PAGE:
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  • br The gene expression profile was preprocessed using Limma

    2020-08-12


    The gene expression profile was preprocessed using Limma package in Bioconductor and Affymetrix annotation files. The Background cor-rection, quantile normalization and probe summarization of the mi-croarray data were performed using the Robust Multi-array average algorithm to obtain the gene expression matrix.
    2.5.3. Identification of differential expressed genes (DEGs)
    Limma package was used to normalize the microarray raw data, and genes with (log2fold change) > = 2 and P < 0.01 indicated that there is a statistically significant difference between the cancer tissues and normal controls. A total of 602 up-regulated and 765 down-regulated differentially expressed genes were identified when comparing shSNRPA1 silencing with control shRNA groups.
    2.5.4. Enrichment analysis of DEGs
    The on-line functional annotation tool, DAVID (www.abcc.ncifcrf. gov), was then used to perform the GO-BP functional enrichment ana-lysis for DEGs, with the threshold of P < 0.01. Pathway enrichment analysis was done using both KEGG (www.kegg.jp/Kegg/pathway. html) and Reactome (www.reactome.org) databases, P < 0.01 was selected as the threshold value.
    2.5.5. Identification of genes associated with SNRPA1 from DEGs
    The Tumor Suppressor Gene database (bioinfo.mc.vanderbilt.edu/ TSGene) and the Tumor-associated Gene database (blog.synopse.info/ tag/Database) were used to identify all known oncogenes or cancer suppressor genes from the DEGs, special focus was placed on those genes interacting with SNRPA1 and also involved in inhibiting the proliferation and promoting apoptosis of cancer cells.
    2.5.6. Pathway and network analysis
    STRING version 9.1 (www.string.embl.de) was used to search in-teraction associations of the proteins with the confidence score of > 0.9. Cytoscape software (www.cytoscape.org) was then used for performing visualization of the PPI network. The HUB nodes with the top 5 degrees in the PPI network were obtained. BioNet was used to
    identify the PPI sub-network of DEGs with a false discovery rate of < 0.01. KEGG database was used to perform the pathway enrichment analysis of genes in the core PPI sub-network with a threshold value of P < 0.01.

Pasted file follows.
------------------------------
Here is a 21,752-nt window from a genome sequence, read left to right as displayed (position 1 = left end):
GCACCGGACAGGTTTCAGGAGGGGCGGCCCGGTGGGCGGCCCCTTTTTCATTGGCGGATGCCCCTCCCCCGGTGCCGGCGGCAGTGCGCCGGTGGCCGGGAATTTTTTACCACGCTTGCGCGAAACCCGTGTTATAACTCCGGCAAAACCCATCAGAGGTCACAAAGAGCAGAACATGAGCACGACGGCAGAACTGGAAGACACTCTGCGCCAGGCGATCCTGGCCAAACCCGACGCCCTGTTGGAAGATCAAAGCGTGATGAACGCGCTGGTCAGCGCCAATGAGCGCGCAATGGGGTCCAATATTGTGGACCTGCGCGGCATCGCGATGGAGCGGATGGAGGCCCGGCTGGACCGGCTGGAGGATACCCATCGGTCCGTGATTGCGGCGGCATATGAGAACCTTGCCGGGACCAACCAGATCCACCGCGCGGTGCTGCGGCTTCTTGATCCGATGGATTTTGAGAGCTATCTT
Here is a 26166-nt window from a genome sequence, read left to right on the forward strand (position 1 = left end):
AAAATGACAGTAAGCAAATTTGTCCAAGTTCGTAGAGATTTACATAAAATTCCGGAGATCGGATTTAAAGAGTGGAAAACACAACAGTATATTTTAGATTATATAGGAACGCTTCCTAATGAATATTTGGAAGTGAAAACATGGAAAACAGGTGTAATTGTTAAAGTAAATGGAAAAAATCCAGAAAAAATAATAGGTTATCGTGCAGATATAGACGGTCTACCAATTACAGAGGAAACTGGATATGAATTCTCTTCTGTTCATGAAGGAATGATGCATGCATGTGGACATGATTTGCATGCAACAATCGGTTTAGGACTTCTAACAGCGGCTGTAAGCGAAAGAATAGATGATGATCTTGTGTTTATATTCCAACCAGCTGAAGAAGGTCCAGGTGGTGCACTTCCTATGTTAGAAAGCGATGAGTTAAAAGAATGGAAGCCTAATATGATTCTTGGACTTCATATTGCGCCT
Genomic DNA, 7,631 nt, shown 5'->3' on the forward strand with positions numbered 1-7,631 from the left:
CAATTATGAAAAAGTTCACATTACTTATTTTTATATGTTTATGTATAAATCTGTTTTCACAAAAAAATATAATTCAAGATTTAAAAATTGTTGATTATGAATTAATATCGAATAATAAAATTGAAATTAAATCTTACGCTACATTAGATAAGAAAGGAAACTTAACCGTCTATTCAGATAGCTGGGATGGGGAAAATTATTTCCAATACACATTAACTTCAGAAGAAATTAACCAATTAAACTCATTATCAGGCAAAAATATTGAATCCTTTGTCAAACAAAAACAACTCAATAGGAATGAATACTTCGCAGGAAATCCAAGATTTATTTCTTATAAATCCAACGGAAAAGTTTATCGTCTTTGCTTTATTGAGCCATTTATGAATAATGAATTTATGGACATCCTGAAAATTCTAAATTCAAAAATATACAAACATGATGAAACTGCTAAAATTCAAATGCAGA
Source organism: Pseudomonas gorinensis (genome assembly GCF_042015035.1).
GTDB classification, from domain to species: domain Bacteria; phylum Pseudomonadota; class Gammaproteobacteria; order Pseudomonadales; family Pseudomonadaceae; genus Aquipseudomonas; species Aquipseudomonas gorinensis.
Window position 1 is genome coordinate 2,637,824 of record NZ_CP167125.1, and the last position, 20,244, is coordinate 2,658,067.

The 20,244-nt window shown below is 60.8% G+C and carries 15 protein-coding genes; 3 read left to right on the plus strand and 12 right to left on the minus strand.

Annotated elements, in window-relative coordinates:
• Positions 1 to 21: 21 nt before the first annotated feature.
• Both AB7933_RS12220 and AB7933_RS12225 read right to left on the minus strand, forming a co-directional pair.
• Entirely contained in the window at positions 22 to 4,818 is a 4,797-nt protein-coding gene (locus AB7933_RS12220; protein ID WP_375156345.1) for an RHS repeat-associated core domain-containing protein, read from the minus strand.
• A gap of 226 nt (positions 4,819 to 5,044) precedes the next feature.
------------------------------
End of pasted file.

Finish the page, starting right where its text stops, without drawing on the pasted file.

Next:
The list of significant SNRPA1-dependent genes identified by Affymetrix probe set IDs, fold changes and p values were uploaded into the Ingenuity Pathway Analysis (IPA) tool (www.ingenuity.com). Each 4311-88-0 identifier was mapped to its corresponding gene object in the Ingenuity Pathway Knowledge Base (IPKB). These focus genes were then used for constructing biological networks, using the “IPA” core analysis function. To start building networks, the application queries the IPKB for interactions between focus genes and all other gene 4311-88-0 objects stored in the knowledge base, and generates a set of networks. Every resulting gene interaction has supporting literature findings available online. IPA then computes a score for each network according to the fit of the user’s set of significant genes. The score is derived from p-value and indicates the likelihood of the focus genes in a network being found together as a result of random chance. A score of 2 indicates that there is a 1-in-100 chance that the focus genes are together in a network as a result of random chance. Therefore, scores of 2 or higher has at least 99% confidence of not being generated by random chance alone.
    3. Results & discussion
    3.1. Knocking down of SNRPA1 inhibited the proliferation of RKO and HCT116 cells
    3.1.1. SNRPA1 is widely expressed in a variety of CRC cell lines Previous studies indicated that compared to normal colorectal
    samples, SNRPA1 is highly expressed in a variety of cancers including CRC [9–11]. To validate those findings, we examined the transcrip-tional expression of SNRPA1 in four representative CRC cell lines. The representative results are summarized in Fig. 1A, which shows that SNRPA1 is actively transcribed in the four selected CRC cell lines. In terms of its relative transcriptional level, SNRPA1 expressed most highly in HT29 cells, followed by SW480, while its transcription in RKO and HCT116 is relatively lower than that in SW480 or HT29. The lowest transcriptional expression of SNRPA1 was found in RKO cells.
    3.1.2. Knocking down of SNRPA1 inhibited cell proliferation of RKO and HCT116 cells
    The higher expression of SNRPA1 has been implicated in the CRC and it has also become a prognostic biomarker for many types of can-cers. Except its role in mediating the RNA processing, SNRPA1 has not been annotated with other functions in CRC. Based on the current re-search on SNRPA1, we speculated that SNPRA1 should also play im-portant roles in the progression of CRC. To validate this hypothesis, we designed and produced a shRNA lentivirus to knock down the expres-sion of SNRPA1 and examined the subsequent effects of SNRPA1 si-lencing on the cellular functions of CRC cells. As shown in Fig. 2, the expression of SNRPA1 at both mRNA (Fig. 1B, C) and protein (Fig. 1D) levels in RKO and HCT116 cells were significantly knocked down by anti-SNRPA1 shRNA lentivirus. Compared to HCT 116 cells, it showed that SNRPA1 knocking down effects mediated by shRNA lentivirus is more prominent in RKO cells, reaching ˜ 80% reduction at the mRNA level (Fig. 1C), while that in HCT116 cells was about 70% (Fig. 1B). The relative expression of SNPRA1 proteins in these two cell lines are comparable with their mRNA expression, respectively. Those above results indicated that anti-SNRPA1 shRNA lentivirus has successfully knocked down the expression of SNRPA1 at both mRNA and protein levels in RKO and HCT116 cells. The shRNA lentivirus works better in RKO cells than in HCT116 cells, which may due to different efficiency of shRNA lentivirus in different cell lines.